How FoodCoachMe Mompreneur Avoids Burnout

This series allows you to get to know the women of the Little Black Desk Academy and the experience they bring to the conversations. I hope you enjoy meeting Stephanie Wagner, of FoodCoachMe, and join her in conversation inside the Academy.

How long have you been in business?

I have a hard time knowing what date exactly but I began blogging 5.5 years ago and starting selling meal plans for purchase 4.5 years ago.

I was frustrated with an over-booked schedule of patients and didn’t feel I was truly helping anyone. I started putting my personal recipes on a Facebook page so I could send my patients there for more ideas. That became a blog. A blog became a membership site.

Stephanie Wagner

FoodCoachMe

Dietician | Passionately creating needed nutrition resources for weight loss surgery patients to reach their goals and live their lives to the fullest.

How long were you in business before you found your groove?  And how did you get there?

I’ve felt my groove in the past three months. The site became a membership site 2.5 years ago and the first 2 years were lots of painful lessons – mostly tech related. My experience in the LBDS Mastermind has made all the difference in streamlining my processes and making clear goals. At the time of this post I’ve been a member nearly a year and I attribute my grove to the progress I’ve made this past year!

What’s your favorite part of owning your business?

Helping someone feel hopeful when they couldn’t find it anywhere else. My patients are in a niche market that often times doesn’t get the information they are in need of. I get my energy from the I emails/messages/comments from patients that found my site/videos and were so thankful to have found the answers they were looking for.

When everything seems to be going wrong, what pulls you through?

Taking a step back and looking at how far I’ve come since that first Facebook page 5.5 years ago. Creating something out of nothing doesn’t come quickly or easily. The bumps along the road are inevitable so it helps to look back on the progress.

Tell us about the biggest lesson you’ve learned.

Nothing is as serious as I think it is! The website server has crashed. The payment gateway has stopped working. The email I was so excited about was sent with an error. Things that used to send me into a tizzy and overwhelm me with feelings of doubt no longer seem so serious. Now I know to give it time, to communicate issues well, to stay patient and positive.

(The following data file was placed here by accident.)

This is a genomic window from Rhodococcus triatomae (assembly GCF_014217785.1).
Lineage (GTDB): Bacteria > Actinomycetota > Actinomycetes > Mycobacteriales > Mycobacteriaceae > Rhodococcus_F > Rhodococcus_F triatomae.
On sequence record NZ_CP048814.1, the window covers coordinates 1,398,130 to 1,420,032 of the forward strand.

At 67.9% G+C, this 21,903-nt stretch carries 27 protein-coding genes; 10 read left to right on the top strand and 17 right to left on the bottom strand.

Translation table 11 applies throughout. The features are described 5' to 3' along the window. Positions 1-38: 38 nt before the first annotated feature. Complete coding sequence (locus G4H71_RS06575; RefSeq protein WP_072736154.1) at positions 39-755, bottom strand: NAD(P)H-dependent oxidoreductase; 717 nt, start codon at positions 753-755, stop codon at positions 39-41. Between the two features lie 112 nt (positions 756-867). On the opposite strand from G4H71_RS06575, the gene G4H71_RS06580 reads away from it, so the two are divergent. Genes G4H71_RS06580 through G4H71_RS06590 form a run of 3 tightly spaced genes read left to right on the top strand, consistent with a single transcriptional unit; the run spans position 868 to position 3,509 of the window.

When I return an upset email with kindness, it’s almost always responded back to with a totally different tone.

What is your favorite process or system?

I have several. Currently, I love working with Canva to take my food images, add branded text/logos and quickly alter it the correct size for each social platform, email or blog post.

I use Later for Instagram and Facebook and Tailwind for Pinterest and can get my three main platforms loaded with great looking, branded images much faster than my previous system.

What’s your must-read business book?

I’m not the best at books! So instead of a half-hearted answer, I’d like to say a podcast.

How I Built This is my favorite podcast of all time because I don’t walk away thinking of the 5 things I need to start doing, but instead I enjoy an awesome story of an entrepreneur that pushed through their barriers and became who they are today. It’s so inspiring and less of a “how to” podcast.

Little Black Desk Society - Website - Business Books - #lbdslibrary

What are your 1-year and 5-year goals?

  • 1 YEAR: To afford fully hosted server team service and hire a VA on a permanent basis.
  • 5 YEAR: To afford my husband to leave his job and work for FoodCoachMe.

What’s one piece of advice you would give your fellow entrepreneur?

Set boundaries in your work life. Set office hours and stick to them. It’s tempting to keep working tirelessly towards a vision and there is a time for that, but taking breaks also allows for creativity and keeps burnt out at bay. We all want everything done yesterday but consistency is what leads to growth, over-working leads to mistakes. 

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